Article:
The reported prevalence of alcohol use during pregnancy varies widely, but it is currently estimated 7% to 45% of women consume some amount of alcohol during pregnancy. This wide range is likely due to women underreporting their consumption.
Current debate surrounding alcohol and pregnancy stems from a perceived lack of evidence that drinking “low amounts” of alcohol during pregnancy has adverse effects. Further, well-publicized headlines of singular studies finding no link has erroneously overpowered the hundreds that show harm.
Pathway to the Fetus
In adults, alcohol is absorbed in the stomach, rapidly distributed throughout the body, then transported to the liver. The liver breaks down about 80% of it to acetaldehyde by the enzyme Alcohol Dehydrogenase (ADH), which is then broken down further by Aldehyde Dehydrogenase (ALDH).
Alcohol can cross the placental barrier into the fetal bloodstream and amniotic fluid:
The fetal liver is not mature enough to convert/metabolize the alcohol; it is also one of the last organs to fully develop. Therefore, the fetus’ blood alcohol content is not only the same as the mother’s, but alcohol remains in the fetal system for much longer. Further, when the fetus urinates into the amniotic fluid, it creates the possibility the fetus will either swallow the alcohol or “breathe” its breakdown components into the liquid-filled lungs.
No amount of alcohol has been proven safe at any time during pregnancy.
Of the estimated 1 in 33 babies born in the United States with a birth defect, the most common environmental cause is alcohol.
According to the U.S. National Academy of Medicine, “Of all the substances of abuse (including cocaine, heroin, and marijuana), alcohol produces by far the most serious and irreversible neurobehavioral effects in the fetus.” It has been known for thousands of years that alcohol harms a developing baby, specifically – the central nervous system.
However, science has been unable to consistently and unequivocally show harm from a pregnant woman drinking “low to moderate” amounts of alcohol during pregnancy. Of note, there is no universally accepted definition or limit for what amount of alcohol constitutes “low-to-moderate”.
Further, it is unethical to ask women to drink during pregnancy to better study effects. Therefore, studies are not sufficiently powered to detect small adverse effects on a fetus; these effects are likely developmental, which may not be recognized for years.
Additionally, based on what is known regarding the metabolism of alcohol in both the mother and fetus, and how and when the fetus develops, any amount of alcohol can negatively affect fetal growth and development, the effect of which may be too subtle for current science to identify.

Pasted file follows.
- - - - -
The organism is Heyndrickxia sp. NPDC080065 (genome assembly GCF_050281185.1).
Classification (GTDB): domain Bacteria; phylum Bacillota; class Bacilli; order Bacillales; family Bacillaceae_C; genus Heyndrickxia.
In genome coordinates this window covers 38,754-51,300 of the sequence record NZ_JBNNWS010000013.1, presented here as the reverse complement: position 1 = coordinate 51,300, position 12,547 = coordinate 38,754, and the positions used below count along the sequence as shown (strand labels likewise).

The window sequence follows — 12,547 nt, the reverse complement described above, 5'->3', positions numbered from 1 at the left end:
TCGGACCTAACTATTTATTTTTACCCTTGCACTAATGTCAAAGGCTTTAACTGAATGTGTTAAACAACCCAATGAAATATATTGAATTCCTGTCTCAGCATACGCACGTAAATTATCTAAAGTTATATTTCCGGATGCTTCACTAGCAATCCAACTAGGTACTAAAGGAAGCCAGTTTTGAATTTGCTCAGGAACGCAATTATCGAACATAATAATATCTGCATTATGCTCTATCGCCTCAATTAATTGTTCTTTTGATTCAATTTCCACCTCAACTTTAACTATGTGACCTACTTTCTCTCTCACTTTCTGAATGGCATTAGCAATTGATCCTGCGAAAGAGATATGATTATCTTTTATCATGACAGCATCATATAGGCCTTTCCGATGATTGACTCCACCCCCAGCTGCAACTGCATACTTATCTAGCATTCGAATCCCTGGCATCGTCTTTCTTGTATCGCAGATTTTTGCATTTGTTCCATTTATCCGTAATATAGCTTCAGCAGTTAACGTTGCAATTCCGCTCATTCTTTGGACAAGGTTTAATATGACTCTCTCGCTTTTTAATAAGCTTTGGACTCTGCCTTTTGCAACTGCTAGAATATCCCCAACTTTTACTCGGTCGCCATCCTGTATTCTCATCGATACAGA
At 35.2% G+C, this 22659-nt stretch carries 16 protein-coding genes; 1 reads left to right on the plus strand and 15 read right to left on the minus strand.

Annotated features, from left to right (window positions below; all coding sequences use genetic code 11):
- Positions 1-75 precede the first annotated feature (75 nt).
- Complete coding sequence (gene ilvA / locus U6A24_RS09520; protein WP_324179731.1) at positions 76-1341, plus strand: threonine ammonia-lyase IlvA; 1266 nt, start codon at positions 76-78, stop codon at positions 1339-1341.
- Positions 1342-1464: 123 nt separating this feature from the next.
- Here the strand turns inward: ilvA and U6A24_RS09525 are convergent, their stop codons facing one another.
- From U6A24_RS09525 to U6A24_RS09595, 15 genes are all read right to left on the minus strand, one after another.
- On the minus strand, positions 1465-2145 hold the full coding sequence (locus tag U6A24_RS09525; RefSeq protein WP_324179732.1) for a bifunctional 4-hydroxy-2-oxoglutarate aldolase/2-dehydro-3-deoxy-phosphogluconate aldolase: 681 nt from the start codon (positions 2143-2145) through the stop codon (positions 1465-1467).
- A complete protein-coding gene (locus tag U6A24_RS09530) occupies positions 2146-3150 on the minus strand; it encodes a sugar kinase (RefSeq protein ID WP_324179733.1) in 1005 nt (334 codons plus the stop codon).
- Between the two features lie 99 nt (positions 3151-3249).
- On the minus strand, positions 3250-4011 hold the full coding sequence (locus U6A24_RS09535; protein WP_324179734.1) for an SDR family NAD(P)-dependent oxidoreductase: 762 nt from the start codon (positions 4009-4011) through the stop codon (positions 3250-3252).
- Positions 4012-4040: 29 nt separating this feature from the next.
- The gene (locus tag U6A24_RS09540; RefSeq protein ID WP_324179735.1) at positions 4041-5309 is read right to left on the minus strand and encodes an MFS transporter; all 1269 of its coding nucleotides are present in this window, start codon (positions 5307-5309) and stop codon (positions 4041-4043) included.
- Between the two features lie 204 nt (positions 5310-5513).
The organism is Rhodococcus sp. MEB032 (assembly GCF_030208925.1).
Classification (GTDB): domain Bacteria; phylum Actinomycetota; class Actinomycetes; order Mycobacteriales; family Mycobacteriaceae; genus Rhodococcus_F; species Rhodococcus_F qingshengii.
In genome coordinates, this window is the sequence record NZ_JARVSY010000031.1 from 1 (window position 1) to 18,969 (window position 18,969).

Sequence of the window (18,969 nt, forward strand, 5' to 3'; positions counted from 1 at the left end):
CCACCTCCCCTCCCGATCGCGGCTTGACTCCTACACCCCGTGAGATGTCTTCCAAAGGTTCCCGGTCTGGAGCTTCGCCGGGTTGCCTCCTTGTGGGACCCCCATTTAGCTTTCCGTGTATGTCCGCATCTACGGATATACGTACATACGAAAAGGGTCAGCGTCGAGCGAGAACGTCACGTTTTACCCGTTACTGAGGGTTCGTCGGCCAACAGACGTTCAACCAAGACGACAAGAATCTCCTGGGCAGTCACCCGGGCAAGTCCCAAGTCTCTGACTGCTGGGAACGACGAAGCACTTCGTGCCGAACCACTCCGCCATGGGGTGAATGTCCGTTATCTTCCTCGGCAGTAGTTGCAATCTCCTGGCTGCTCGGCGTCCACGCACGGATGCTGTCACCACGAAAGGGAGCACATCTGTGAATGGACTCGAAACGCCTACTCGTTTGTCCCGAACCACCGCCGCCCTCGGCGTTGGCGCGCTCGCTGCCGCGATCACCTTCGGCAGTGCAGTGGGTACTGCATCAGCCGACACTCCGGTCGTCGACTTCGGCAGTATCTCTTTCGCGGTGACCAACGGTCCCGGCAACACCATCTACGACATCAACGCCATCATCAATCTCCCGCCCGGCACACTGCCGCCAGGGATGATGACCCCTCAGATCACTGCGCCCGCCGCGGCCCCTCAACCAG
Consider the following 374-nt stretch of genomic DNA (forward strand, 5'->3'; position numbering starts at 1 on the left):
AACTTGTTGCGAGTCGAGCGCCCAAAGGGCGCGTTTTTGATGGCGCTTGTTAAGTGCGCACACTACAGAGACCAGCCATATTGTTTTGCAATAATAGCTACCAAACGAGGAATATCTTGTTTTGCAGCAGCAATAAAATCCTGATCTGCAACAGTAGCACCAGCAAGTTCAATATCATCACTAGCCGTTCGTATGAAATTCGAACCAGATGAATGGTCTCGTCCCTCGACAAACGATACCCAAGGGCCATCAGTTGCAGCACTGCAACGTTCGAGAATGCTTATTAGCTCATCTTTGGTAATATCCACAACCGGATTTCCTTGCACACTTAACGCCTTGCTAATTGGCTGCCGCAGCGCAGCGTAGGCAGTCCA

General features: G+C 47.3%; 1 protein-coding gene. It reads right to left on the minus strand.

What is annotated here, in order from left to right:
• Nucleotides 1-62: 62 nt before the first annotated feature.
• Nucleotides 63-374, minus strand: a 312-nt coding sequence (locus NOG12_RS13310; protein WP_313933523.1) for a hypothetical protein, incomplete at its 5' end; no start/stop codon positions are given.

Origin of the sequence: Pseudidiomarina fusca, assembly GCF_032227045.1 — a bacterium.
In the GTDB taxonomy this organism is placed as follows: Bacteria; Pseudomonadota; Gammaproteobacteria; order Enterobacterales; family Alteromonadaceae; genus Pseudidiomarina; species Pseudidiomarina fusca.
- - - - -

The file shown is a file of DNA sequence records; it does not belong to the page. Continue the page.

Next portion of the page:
Although publicized research has highlighted a gap regarding low amounts of alcohol on pregnancy outcomes, no published study has been able to show that low amounts of alcohol are risk free. The absence of an identified affect does not mean one does not exist.
Note: This line of thinking does not carry over to medications. Almost no medication is adequately studied during pregnancy, but in some cases they cannot be avoided. Medication has perceived and documented health benefits that, in some cases, can override potential unknown risk; alcohol does not carry these same health benefits.
Further, even if ethical issues were overcome, factors such as amount of alcohol, pattern and timing of exposure, genetics, whether the mother also smoked and/or used other drugs, general health and nutrition of the mother, her level of stress and/or trauma, and her age all may play a role in the impact that alcohol has on the developing fetus.
Women also have very different vulnerabilities to alcohol; one woman may be able to drink a certain amount with no consequences, while another woman can drink the same amount resulting in more severe consequences during pregnancy.
Therefore, the minimum amount of alcohol in which negative affects may start to develop is not known.
Most international organizations around the world recommend that pregnant women avoid all alcohol during pregnancy. Although some guidelines have relaxed in recent years to include lines such as, “if you are going to drink, drink no more than…”, most have reverted back to “no amount of alcohol is known to be safe” and the “best option is avoid alcohol completely” which is the only way to eliminate alcohol-related risk.
Overall, alcohol consumption during pregnancy has been linked to miscarriage, birth defects, developmental disabilities and delays, preterm delivery, hearing and vision problems, and complications with heart rate, breathing, sleeping, and digestion in infancy. Most importantly, these effects are irreversible; further, some of these effects have been found at low levels of consumption.
Trying to conceive: A study published in June 2021 determined that moderate to heavy drinking during the luteal phase of the menstrual cycle, and heavy drinking in the ovulatory window, could disturb the delicate sequence of hormonal events, affecting chances of a successful conception.
Fertilization and implantation: Additionally, it is possible that alcohol consumption around the time of fertilization or implantation could cause miscarriage, and several studies have found an association of alcohol and miscarriage even at low amounts of consumption. However, since miscarriage is very common, it is difficult to determine the rate at which alcohol may cause miscarriage.
First trimester: A study from June 2020 determined that alcohol use 5 to 10 weeks from a woman's last menstrual period was associated with an increased risk of miscarriage which peaked at week 9. Further, each successive week of alcohol use was associated with an 8% cumulative increase in miscarriage risk compared to those who did not drink.